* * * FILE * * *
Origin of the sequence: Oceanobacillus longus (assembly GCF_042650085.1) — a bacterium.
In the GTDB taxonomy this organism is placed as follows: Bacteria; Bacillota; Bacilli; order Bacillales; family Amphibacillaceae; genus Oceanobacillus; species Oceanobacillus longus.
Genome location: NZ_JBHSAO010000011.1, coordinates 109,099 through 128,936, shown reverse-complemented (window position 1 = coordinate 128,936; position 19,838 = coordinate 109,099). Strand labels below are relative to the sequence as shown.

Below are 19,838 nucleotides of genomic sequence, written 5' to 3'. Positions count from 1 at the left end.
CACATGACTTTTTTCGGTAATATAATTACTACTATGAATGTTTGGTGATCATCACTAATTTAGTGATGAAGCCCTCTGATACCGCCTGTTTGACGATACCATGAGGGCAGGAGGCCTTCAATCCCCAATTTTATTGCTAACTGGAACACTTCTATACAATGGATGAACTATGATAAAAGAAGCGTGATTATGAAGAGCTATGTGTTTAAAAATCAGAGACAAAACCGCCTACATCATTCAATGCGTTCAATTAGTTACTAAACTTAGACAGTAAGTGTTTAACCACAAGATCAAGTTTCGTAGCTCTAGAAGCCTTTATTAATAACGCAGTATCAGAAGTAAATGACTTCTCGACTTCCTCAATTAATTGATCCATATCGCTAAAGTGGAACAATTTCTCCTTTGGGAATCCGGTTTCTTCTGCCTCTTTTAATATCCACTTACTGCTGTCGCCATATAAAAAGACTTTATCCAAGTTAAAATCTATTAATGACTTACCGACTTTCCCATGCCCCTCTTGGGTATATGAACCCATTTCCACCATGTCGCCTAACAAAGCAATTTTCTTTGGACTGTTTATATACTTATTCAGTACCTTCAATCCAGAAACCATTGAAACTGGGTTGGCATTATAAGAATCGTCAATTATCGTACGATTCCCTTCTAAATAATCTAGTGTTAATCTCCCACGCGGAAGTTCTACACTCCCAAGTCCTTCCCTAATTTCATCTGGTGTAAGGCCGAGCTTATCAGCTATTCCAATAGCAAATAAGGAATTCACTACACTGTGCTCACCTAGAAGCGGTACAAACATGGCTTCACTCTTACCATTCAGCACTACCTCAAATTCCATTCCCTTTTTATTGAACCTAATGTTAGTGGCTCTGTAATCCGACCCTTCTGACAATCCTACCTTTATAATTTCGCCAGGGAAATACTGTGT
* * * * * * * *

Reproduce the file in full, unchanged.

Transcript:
Origin of the sequence: Oceanobacillus longus (assembly GCF_042650085.1) — a bacterium.
In the GTDB taxonomy this organism is placed as follows: Bacteria; Bacillota; Bacilli; order Bacillales; family Amphibacillaceae; genus Oceanobacillus; species Oceanobacillus longus.
Genome location: NZ_JBHSAO010000011.1, coordinates 109,099 through 128,936, shown reverse-complemented (window position 1 = coordinate 128,936; position 19,838 = coordinate 109,099). Strand labels below are relative to the sequence as shown.

Below are 19,838 nucleotides of genomic sequence, written 5' to 3'. Positions count from 1 at the left end.
CACATGACTTTTTTCGGTAATATAATTACTACTATGAATGTTTGGTGATCATCACTAATTTAGTGATGAAGCCCTCTGATACCGCCTGTTTGACGATACCATGAGGGCAGGAGGCCTTCAATCCCCAATTTTATTGCTAACTGGAACACTTCTATACAATGGATGAACTATGATAAAAGAAGCGTGATTATGAAGAGCTATGTGTTTAAAAATCAGAGACAAAACCGCCTACATCATTCAATGCGTTCAATTAGTTACTAAACTTAGACAGTAAGTGTTTAACCACAAGATCAAGTTTCGTAGCTCTAGAAGCCTTTATTAATAACGCAGTATCAGAAGTAAATGACTTCTCGACTTCCTCAATTAATTGATCCATATCGCTAAAGTGGAACAATTTCTCCTTTGGGAATCCGGTTTCTTCTGCCTCTTTTAATATCCACTTACTGCTGTCGCCATATAAAAAGACTTTATCCAAGTTAAAATCTATTAATGACTTACCGACTTTCCCATGCCCCTCTTGGGTATATGAACCCATTTCCACCATGTCGCCTAACAAAGCAATTTTCTTTGGACTGTTTATATACTTATTCAGTACCTTCAATCCAGAAACCATTGAAACTGGGTTGGCATTATAAGAATCGTCAATTATCGTACGATTCCCTTCTAAATAATCTAGTGTTAATCTCCCACGCGGAAGTTCTACACTCCCAAGTCCTTCCCTAATTTCATCTGGTGTAAGGCCGAGCTTATCAGCTATTCCAATAGCAAATAAGGAATTCACTACACTGTGCTCACCTAGAAGCGGTACAAACATGGCTTCACTCTTACCATTCAGCACTACCTCAAATTCCATTCCCTTTTTATTGAACCTAATGTTAGTGGCTCTGTAATCCGACCCTTCTGACAATCCTACCTTTATAATTTCGCCAGGGAAATACTGTGT